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Wildfire risk in the wildland-urban interface: A simulation study in northwestern WisconsinAuthor(s): Avi Bar Massada; Volker C. Radeloff; Susan I. Stewart; Todd J. Hawbaker
Source: Ecology and Management. 258: 1990-1999.
Publication Series: Scientific Journal (JRNL)
Station: Northern Research Station
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DescriptionThe rapid growth of housing in and near the wildland-urban interface (WUI) increases wildfire risk to lives and structures. To reduce fire risk, it is necessary to identify WUI housing areas that are more susceptible to wildfire. This is challenging, because wildfire patterns depend on fire behavior and spread, which in turn depend on ignition locations, weather conditions, the spatial arrangement of fuels, and topography. The goal of our study was to assess wildfire risk to a 60,000 ha WUI area in northwestern Wisconsin while accounting for all of these factors. We conducted 6000 simulations with two dynamic fire models: Fire Area Simulator (FARSITE) and Minimum Travel Time (MTT) in order to map the spatial pattern of burn probabilities. Simulations were run under normal and extreme weather conditions to assess the effect of weather on fire spread, burn probability, and risk to structures. The resulting burn probability maps were intersected with maps of structure locations and land cover types. The simulations revealed clear hotspots of wildfire activity and a large range of wildfire risk to structures in the study area.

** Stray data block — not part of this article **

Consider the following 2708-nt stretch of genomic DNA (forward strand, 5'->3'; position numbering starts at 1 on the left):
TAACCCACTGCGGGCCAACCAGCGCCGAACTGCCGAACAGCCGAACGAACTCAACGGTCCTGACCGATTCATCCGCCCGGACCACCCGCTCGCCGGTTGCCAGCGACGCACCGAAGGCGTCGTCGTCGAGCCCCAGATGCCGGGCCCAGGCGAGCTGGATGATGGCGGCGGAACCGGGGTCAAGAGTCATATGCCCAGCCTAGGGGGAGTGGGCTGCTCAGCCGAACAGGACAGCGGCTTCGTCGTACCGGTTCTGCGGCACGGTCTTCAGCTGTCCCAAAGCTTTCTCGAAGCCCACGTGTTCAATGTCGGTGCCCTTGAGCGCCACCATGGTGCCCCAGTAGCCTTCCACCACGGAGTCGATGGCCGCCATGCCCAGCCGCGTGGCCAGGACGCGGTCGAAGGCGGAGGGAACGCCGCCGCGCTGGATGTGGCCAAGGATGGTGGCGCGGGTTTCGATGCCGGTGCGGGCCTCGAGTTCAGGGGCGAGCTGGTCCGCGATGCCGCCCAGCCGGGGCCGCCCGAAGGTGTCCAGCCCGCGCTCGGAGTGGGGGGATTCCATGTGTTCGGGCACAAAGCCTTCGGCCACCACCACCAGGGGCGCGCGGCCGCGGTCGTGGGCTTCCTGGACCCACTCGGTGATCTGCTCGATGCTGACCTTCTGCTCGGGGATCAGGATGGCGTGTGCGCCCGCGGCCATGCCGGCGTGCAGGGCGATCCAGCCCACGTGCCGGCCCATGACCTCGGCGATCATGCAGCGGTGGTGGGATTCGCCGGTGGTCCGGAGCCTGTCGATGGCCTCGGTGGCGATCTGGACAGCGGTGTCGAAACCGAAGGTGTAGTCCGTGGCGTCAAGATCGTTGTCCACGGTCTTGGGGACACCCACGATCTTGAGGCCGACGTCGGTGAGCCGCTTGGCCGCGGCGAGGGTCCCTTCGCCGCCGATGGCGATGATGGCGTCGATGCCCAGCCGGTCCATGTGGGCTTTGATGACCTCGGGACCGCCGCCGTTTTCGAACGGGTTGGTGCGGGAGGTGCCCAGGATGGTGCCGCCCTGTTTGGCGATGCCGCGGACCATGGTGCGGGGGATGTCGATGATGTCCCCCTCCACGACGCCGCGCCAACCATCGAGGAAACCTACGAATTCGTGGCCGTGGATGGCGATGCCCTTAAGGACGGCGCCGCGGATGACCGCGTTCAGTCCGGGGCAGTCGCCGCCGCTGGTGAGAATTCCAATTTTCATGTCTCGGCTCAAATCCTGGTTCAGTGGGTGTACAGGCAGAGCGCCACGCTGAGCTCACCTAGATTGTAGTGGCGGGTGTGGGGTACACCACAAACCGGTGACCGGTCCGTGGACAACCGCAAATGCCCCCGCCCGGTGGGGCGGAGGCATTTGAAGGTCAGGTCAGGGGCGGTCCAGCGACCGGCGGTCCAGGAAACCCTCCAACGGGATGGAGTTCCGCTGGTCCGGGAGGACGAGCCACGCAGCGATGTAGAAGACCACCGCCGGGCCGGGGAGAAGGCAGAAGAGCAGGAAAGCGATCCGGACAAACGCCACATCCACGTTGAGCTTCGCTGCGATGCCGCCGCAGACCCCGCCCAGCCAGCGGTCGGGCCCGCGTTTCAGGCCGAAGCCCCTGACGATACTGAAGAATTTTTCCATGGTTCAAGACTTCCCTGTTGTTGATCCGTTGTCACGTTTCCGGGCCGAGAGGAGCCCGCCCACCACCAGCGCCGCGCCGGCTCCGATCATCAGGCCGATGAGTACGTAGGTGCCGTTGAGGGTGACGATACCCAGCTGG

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CitationBar Massada, Avi; Radeloff, Volker C.; Stewart, Susan I.; Hawbaker, Todd J. 2009. Wildfire risk in the wildland-urban interface: A simulation study in northwestern Wisconsin. Forest Ecology and Management. 258: 1990-1999.
Keywordsfire risk, fire spread, FARSITE, MTT, simulation modeling, WUI
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